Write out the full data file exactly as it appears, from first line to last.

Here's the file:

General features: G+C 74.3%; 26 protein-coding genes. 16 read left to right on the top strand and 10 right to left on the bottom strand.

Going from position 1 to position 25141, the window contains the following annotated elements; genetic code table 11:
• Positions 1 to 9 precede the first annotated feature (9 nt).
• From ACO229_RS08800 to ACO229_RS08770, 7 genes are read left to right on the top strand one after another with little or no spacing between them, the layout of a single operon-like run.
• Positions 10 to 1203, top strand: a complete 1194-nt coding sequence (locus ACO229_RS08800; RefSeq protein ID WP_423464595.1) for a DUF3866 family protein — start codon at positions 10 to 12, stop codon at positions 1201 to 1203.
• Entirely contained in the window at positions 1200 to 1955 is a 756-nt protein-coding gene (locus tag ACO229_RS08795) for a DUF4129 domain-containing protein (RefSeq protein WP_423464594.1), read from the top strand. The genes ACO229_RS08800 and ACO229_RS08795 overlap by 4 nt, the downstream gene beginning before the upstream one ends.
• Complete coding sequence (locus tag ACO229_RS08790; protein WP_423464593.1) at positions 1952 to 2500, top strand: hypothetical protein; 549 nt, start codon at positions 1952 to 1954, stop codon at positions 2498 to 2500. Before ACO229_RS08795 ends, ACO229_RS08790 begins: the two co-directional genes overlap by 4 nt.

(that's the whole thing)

General features: G+C 74.3%; 26 protein-coding genes. 16 read left to right on the top strand and 10 right to left on the bottom strand.

Going from position 1 to position 25141, the window contains the following annotated elements; genetic code table 11:
• Positions 1 to 9 precede the first annotated feature (9 nt).
• From ACO229_RS08800 to ACO229_RS08770, 7 genes are read left to right on the top strand one after another with little or no spacing between them, the layout of a single operon-like run.
• Positions 10 to 1203, top strand: a complete 1194-nt coding sequence (locus ACO229_RS08800; RefSeq protein ID WP_423464595.1) for a DUF3866 family protein — start codon at positions 10 to 12, stop codon at positions 1201 to 1203.
• Entirely contained in the window at positions 1200 to 1955 is a 756-nt protein-coding gene (locus tag ACO229_RS08795) for a DUF4129 domain-containing protein (RefSeq protein WP_423464594.1), read from the top strand. The genes ACO229_RS08800 and ACO229_RS08795 overlap by 4 nt, the downstream gene beginning before the upstream one ends.
• Complete coding sequence (locus tag ACO229_RS08790; protein WP_423464593.1) at positions 1952 to 2500, top strand: hypothetical protein; 549 nt, start codon at positions 1952 to 1954, stop codon at positions 2498 to 2500. Before ACO229_RS08795 ends, ACO229_RS08790 begins: the two co-directional genes overlap by 4 nt.